my name is Stephen Hazen. I’m an experienced home cook who has been making Chicken noodle soup since I was in middle school. Chicken noodle soup is a delicious companion dish to many main course meals and is an excellent warm up from the frigid winters we experience on the Great Plains. Homemade chicken noodle soup is also a great healing dish for sickness. I’ve seen many people’s recovery from a cold speed up dramatically with a few helpings of my homemade soup. I’m going to show you the process that I use to make a delicious pot of homemade chicken noodle soup. While this soup will be delicious on day one, it will get better as a leftover dish able to be reheated and enjoyed all week long.
Step 1: Preprations and Ingredients
For ingredients, this process will necessitate a whole raw chicken (preferably unfrozen), water (tap water will work fine as long as it’s safe to drink), A large can of Chicken Broth, Chopped carrots, Celery, onion, and garlic (only a couple slivers). Chicken Bouillon, 1 can of cream of chicken soup, a package of uncooked egg noodles, (I like Kluski noodles) Lawry’s seasoning salt, black pepper, garlic powder and any other seasonings preferred.
Step 2: Begin Making the Soup
Begin with your chicken in the pot. Fill the pot with water to a point that it covers your chicken. This is important for fully cooking the bird, but also due to the fact that you will lose water to evaporation. Insert your Chopped Garlic, onion and celery. I prefer to chop them into large pieces so I can easily remove them at the deboning stage. Season with Lawry's seasoning salt, pepper, and garlic powder. Bring the whole thing to a rolling boil and boil until the chicken is fully cooked. This will take 90 minutes and will work faster if your chicken is not frozen. Make sure the chicken is fully cooked to a point that the chicken can fall off the bones. Making sure that the chicken is fully cooked will make the next steps easier.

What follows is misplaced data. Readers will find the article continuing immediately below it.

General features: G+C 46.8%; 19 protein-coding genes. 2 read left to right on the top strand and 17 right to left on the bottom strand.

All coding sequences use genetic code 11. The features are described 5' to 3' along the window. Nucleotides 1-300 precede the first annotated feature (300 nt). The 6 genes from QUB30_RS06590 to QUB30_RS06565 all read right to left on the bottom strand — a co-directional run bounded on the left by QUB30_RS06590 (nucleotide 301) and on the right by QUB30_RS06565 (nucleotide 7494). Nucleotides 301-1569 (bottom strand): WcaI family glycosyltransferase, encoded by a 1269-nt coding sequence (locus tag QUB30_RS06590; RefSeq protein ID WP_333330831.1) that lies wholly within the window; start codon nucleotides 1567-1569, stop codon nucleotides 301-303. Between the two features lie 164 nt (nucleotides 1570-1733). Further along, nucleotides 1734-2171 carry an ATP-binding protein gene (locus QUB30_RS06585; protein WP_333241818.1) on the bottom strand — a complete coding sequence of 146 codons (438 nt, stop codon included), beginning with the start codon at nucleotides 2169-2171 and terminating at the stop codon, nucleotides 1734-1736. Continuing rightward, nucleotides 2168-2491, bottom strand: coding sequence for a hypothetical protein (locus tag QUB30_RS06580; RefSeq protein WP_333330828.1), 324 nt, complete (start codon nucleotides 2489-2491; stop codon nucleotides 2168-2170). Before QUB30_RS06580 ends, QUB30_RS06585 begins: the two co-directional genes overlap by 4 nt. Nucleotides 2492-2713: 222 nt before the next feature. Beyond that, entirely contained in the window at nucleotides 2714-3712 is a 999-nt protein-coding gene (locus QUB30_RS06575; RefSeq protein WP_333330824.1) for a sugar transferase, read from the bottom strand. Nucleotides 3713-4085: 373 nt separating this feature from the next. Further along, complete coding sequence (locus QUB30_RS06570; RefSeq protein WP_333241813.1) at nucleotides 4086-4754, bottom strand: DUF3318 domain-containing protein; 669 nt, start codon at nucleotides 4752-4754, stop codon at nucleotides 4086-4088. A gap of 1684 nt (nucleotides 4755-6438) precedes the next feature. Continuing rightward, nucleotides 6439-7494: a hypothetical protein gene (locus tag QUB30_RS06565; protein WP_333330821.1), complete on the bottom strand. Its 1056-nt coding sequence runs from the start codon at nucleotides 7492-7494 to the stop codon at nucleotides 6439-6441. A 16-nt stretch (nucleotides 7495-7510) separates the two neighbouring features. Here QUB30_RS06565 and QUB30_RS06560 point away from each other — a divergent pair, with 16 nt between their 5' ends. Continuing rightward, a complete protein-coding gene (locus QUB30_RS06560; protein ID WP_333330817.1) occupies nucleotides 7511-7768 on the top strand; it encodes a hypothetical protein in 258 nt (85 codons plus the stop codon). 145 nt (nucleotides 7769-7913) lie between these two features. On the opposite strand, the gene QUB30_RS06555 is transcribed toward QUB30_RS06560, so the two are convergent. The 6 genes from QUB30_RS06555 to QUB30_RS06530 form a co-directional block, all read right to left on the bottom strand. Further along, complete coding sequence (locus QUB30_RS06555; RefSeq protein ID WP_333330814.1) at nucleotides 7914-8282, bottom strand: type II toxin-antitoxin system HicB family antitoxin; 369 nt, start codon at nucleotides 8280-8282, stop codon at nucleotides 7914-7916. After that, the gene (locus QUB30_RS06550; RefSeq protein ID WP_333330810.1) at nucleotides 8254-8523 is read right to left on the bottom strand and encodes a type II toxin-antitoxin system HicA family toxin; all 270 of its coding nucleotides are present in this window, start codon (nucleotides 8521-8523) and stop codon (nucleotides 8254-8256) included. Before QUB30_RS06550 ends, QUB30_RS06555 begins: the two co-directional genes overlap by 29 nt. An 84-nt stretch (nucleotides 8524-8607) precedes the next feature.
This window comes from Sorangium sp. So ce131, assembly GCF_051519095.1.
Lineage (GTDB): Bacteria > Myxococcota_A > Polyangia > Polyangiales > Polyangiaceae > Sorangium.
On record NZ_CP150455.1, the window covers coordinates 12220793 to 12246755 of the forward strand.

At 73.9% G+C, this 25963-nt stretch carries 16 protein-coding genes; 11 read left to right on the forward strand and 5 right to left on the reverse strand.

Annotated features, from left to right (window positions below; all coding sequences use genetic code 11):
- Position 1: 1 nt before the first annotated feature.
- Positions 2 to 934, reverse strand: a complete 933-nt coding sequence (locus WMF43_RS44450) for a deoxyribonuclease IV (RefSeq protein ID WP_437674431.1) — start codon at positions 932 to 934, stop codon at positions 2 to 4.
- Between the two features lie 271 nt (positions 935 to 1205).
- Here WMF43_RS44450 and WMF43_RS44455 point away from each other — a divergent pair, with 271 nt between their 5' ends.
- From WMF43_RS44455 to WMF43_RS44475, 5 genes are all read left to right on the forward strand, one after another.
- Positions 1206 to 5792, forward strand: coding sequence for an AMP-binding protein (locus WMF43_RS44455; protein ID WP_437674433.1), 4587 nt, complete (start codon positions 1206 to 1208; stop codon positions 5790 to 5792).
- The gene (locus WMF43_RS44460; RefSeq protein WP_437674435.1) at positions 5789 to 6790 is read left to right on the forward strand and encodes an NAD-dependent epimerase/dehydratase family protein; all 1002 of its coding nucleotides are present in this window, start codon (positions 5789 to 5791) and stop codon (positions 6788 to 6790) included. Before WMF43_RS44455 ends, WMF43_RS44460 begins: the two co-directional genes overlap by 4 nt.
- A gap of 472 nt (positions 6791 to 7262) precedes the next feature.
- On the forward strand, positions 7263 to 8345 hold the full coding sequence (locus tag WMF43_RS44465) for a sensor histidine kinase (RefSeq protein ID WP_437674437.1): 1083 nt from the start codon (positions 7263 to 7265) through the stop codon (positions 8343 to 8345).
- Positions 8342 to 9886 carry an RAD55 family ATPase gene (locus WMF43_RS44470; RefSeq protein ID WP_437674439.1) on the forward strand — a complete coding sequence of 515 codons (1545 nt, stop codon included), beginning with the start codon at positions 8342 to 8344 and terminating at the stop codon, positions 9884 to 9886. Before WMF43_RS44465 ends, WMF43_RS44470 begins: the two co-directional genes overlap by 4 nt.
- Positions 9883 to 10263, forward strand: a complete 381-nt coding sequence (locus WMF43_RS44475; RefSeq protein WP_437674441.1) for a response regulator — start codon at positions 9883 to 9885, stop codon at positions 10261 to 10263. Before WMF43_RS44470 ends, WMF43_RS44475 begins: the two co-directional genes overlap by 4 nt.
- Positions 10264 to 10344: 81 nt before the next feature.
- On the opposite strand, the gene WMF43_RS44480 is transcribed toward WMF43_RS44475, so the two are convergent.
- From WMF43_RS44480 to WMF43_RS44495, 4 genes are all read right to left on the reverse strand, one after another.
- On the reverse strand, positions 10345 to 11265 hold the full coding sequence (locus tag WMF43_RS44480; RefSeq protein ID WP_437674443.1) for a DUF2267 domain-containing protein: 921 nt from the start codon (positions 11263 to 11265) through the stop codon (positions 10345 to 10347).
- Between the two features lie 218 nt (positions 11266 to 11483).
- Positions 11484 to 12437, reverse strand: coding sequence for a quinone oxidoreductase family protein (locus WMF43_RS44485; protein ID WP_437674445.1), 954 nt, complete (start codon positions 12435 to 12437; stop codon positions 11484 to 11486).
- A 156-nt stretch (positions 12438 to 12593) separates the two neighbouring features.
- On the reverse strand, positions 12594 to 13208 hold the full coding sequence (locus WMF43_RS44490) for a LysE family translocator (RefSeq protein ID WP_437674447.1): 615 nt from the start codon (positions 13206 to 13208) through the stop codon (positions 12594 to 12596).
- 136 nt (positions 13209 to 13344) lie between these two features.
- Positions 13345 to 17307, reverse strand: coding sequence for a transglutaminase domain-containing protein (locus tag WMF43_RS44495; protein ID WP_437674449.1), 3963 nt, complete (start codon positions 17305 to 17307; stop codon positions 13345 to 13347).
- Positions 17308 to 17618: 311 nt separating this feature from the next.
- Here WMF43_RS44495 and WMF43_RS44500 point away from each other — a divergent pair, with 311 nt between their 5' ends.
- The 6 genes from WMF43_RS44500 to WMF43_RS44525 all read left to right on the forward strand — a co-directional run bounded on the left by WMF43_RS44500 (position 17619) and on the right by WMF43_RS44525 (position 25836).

Step 3: De Boning the Chicken
After the Chicken is fully cooked, allow it to cool enough to handle. Remove it from the pot (it may be in pieces) and begin the process of de boning the chicken. You will need a separate container to separate your chicken from the bones in. A 9x13 cake pan works great for a small chicken. You may decide to remove the onions and celery at this point, or leave them in the broth. It depends on your preference of what you want in your soup. De boning can take time, and is drastically aided by experience and knowledge of chicken anatomy. The goal is to get all the meat off the bones.
Begin by breaking the chicken chunks down and putting them back into the water that you just boiled the chicken in. This water will be the base of your soup that will be amplified later. Continue de boning until you are left with only the most difficult chicken meat, bones, skin, and fat. These can be discarded or used for another purpose if you have one.
Step 4: Finishing the Soup
Bring your de boned chicken and water (now containing all the flavor from the chicken) back to a boil. Add the can of chicken broth, chicken bouillon, cream of chicken soup, and your chopped carrots. Bring this back to a boil until your carrots start to soften. Once this occurs, it is time to add your noodles. Boil these until they are soft. Taste your soup and add seasonings as needed. Allow to cool to an edible temperature and enjoy!